Two years ago (August 25th, 2021) business leaders – including some of Silicon Valley’s biggest Tech players, water and energy companies, banking and insurance firms, and academic institutions – were summoned to the White House to discuss one of the world’s most pressing concerns: Cybersecurity.

The meeting came in the wake of several cyber-attacks – including on Solar Winds and the Colonial Pipeline – which cost companies billions of dollars and compromised millions of users’ valuable data.

President Biden called cybersecurity a “core national security challenge,” and initiated the meeting as a “call to action” for private sector organizations to take steps toward strengthening cybersecurity postures.

Reports say the discussion revolved around a collective effort to not only enhance user security as a whole but also by default – meaning that proper security should be built in. Some likened the effort to when seatbelts and airbags became the standard for automotive. It was a change, but now virtually everyone wears them as a matter of habit.

The meeting resulted in a host of promises from the private sector to do better to protect the nation’s companies, government agencies, and individuals from cyber-attack.

What did they pledge? Here are the highlights:

Google promised to spend $10 billion on cybersecurity initiatives, including training cybersecurity experts to help bring more talent to the industry.

Similarly, IBM would initiate training programs for cybersecurity personnel and announced a new data storage solution for critical infrastructure companies, and progress on safe encryption methods for quantum computing.

Microsoft pledged $20 billion over five years on cybersecurity initiatives and $150 million that would go to support federal, state, and local governments looking to improve security.

Amazon’s cloud computing division said it would provide free multi-factor authentication (MFA) devices to US customers who average a monthly spend of $100 on Amazon Web Services.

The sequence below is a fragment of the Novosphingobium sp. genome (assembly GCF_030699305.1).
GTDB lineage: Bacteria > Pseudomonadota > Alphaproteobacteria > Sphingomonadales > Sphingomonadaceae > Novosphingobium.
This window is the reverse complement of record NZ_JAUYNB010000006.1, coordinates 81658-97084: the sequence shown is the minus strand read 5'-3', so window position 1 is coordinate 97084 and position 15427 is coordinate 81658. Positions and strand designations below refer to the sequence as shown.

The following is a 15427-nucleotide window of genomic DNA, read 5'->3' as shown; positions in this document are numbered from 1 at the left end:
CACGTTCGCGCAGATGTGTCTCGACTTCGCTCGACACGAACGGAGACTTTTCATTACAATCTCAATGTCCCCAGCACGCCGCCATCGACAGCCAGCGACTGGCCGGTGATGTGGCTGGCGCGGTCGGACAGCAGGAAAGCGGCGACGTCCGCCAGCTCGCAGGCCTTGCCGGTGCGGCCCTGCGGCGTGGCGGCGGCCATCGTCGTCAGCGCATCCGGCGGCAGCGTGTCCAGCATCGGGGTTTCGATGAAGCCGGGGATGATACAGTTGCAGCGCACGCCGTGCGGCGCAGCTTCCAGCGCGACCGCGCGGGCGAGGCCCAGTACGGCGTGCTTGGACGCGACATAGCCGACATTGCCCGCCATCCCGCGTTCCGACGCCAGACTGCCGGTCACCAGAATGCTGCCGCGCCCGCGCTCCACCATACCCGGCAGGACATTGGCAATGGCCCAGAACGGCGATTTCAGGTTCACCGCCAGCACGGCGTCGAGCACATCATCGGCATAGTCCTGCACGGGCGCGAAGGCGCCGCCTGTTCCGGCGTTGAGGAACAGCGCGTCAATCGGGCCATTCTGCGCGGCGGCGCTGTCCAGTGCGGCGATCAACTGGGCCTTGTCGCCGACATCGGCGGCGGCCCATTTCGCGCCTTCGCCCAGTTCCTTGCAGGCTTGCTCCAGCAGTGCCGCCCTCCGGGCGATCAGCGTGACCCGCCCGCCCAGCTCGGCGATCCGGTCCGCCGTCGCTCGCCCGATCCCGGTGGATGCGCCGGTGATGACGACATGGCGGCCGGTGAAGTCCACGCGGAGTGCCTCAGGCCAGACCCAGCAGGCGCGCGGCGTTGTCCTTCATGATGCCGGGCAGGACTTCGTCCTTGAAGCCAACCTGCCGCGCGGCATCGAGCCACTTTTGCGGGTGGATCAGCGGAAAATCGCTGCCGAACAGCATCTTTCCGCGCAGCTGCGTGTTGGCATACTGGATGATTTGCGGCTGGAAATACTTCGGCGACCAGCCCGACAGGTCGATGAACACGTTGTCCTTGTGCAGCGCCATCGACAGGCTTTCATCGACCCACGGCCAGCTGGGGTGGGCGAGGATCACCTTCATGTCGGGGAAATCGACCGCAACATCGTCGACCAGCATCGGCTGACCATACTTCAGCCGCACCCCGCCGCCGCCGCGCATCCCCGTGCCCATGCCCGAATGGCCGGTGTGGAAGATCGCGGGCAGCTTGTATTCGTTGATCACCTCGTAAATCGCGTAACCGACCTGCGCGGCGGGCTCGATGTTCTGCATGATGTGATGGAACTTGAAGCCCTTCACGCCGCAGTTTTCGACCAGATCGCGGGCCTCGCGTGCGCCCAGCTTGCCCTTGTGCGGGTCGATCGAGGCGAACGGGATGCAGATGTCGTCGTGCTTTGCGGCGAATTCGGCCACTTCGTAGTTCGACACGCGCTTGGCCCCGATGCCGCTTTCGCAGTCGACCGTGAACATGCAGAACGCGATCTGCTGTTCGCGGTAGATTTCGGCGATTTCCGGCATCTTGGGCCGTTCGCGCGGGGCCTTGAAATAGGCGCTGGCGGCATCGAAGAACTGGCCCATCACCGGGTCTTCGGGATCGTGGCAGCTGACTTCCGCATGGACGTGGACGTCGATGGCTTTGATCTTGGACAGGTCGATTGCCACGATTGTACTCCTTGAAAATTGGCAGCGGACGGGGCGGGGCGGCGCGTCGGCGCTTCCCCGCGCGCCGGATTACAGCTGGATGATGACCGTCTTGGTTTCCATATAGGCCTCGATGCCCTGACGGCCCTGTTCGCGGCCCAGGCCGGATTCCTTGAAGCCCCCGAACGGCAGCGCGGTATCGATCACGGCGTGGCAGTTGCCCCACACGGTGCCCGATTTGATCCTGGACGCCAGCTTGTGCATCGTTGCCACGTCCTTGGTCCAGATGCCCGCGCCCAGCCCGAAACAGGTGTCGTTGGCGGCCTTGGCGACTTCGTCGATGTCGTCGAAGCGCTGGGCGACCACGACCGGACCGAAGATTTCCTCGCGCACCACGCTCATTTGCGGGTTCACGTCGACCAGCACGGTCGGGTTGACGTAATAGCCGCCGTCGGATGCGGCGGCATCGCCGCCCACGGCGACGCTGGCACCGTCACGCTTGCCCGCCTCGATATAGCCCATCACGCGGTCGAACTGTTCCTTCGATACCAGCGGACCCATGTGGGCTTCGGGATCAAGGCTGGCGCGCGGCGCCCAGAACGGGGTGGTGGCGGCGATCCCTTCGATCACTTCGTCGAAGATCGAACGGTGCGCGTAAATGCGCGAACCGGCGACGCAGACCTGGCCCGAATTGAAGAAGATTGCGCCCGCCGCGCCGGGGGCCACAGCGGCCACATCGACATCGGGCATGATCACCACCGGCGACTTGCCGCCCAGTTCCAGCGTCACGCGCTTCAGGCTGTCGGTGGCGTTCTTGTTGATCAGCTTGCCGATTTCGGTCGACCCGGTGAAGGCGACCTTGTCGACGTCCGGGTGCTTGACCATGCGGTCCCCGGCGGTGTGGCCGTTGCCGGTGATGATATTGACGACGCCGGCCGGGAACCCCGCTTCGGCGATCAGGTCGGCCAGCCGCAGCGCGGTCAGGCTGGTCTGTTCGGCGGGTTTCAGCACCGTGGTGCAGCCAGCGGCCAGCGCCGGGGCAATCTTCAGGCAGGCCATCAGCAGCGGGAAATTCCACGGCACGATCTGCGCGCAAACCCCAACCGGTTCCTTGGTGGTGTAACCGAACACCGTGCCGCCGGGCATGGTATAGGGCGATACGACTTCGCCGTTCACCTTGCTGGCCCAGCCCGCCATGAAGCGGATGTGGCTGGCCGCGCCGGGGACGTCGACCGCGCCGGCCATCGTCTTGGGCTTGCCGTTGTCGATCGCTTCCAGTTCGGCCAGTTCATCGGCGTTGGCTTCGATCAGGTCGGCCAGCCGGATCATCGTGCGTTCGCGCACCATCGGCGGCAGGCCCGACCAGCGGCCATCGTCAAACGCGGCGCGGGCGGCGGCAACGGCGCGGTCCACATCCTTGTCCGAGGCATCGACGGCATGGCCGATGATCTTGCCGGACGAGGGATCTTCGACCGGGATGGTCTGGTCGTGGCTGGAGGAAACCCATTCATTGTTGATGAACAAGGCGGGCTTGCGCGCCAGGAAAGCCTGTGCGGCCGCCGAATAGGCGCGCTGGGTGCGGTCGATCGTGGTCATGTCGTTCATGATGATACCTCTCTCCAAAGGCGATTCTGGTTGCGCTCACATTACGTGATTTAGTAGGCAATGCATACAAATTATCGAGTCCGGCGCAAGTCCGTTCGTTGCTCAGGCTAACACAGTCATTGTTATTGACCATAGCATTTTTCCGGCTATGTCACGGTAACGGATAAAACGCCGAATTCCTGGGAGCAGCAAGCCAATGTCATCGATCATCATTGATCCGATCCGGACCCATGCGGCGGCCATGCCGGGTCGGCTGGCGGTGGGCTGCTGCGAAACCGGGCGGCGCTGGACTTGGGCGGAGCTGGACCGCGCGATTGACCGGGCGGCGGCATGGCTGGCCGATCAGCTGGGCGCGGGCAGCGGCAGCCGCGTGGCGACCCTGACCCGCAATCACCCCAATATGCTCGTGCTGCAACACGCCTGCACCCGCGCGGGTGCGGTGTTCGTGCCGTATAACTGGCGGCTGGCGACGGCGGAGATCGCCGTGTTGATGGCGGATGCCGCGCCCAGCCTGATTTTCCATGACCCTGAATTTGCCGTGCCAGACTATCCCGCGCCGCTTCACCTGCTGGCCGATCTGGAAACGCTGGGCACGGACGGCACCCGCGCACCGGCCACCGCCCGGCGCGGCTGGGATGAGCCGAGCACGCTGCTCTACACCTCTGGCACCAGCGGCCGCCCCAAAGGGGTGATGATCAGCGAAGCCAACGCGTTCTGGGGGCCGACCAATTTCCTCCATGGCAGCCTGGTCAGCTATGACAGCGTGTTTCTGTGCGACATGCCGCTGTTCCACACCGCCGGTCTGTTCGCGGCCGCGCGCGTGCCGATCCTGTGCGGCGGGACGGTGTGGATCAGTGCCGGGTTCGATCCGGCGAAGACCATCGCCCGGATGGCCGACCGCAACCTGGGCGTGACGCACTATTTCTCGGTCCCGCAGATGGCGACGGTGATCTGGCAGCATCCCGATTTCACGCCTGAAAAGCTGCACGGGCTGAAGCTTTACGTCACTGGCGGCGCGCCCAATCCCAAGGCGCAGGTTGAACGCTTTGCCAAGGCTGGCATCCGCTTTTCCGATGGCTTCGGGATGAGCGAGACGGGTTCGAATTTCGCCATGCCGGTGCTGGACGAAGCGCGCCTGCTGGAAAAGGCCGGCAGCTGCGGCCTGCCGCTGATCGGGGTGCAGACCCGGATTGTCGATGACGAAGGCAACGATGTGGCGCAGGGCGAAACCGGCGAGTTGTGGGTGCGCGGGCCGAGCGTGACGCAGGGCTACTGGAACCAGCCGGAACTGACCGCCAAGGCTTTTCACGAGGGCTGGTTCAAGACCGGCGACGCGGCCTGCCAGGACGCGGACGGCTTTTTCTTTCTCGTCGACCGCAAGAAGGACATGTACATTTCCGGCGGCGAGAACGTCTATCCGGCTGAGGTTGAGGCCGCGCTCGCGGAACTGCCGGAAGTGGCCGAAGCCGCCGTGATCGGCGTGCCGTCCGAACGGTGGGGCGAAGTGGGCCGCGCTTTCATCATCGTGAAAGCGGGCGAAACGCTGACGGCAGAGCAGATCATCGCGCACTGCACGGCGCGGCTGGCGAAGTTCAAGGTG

Apple said it would encourage its suppliers to boost cybersecurity practices by deploying multi-factor authentication (MFA) and better logging.

The National Institute of Standards and Technology (NIST) said it would work with Microsoft, Google, and insurance companies to help guide the creation of more secure products and to audit the security of existing ones.

Educational institutions were there, including the University of Texas and Girls Who Code, which announced accelerated or minority-focused cybersecurity credentialing programs.

Cyber insurance provider Resilience said it would require policyholders to have proper cybersecurity measures in place before granting coverage.

But what has happened in those two years?

With reported risk and instances of cyber-attack still on the rise, how have we done?

The good news is that companies like Microsoft, who has been very vocal about security measures such as MFA, along with Google, who has announced products with better security, and Apple who has launched enhanced security programs with its suppliers, are taking their leadership roles seriously as they encourage industry best practices.

Insurance companies have also stepped up to encourage best practices for their customers – many of them requiring that policyholders have good security in place before signing them on. Brightline Insurance, with whom we’ve partnered to provide customers with passwordless native MFA, is clear in its messages to clients about strong security as not only mandated by providers but a sure way to minimize insurance premiums.

Just this past week, at the RSA conference, I sensed that the industry is moving in the right direction, and was happy to see so many players – large and small – with a real drive to address the cybersecurity risks we face as a nation and across the globe.

We have work to do, but we’ve come a long way. I believe it’s our job to help people understand those risks, but also the viable solutions out there that will mitigate risk, be easily adoptable and be cost-effective for companies of all sizes.

We’re pleased to be working with partners in the effort to simplify and secure login for the enterprise. Stay tuned for more exciting news on that front!

Speaking of Promises

At TraitWare, we’ve made our own promises since our foundation. And we’ve kept to every one of them. …

  1. Build a product that works. Right from the get-go.
  2. Build it with cutting-edge and scalable technology, to weather change and growth
  3. Make life easier for both users and admins – quick and easy to deploy, use, and maintain.
  4. Build it to comply with the highest quality, privacy, and security standards available. *
  5. Work with a team of individuals and partners who share the same high standards for integrity, transparency, innovation, and passion for what we do.

* In case you missed last week’s news, we are pleased to join the FIDO Alliance and a collective effort to bring strong authentication to companies of all sizes, worldwide.

For any questions about our solution, or if you just want to chat, please reach out any time.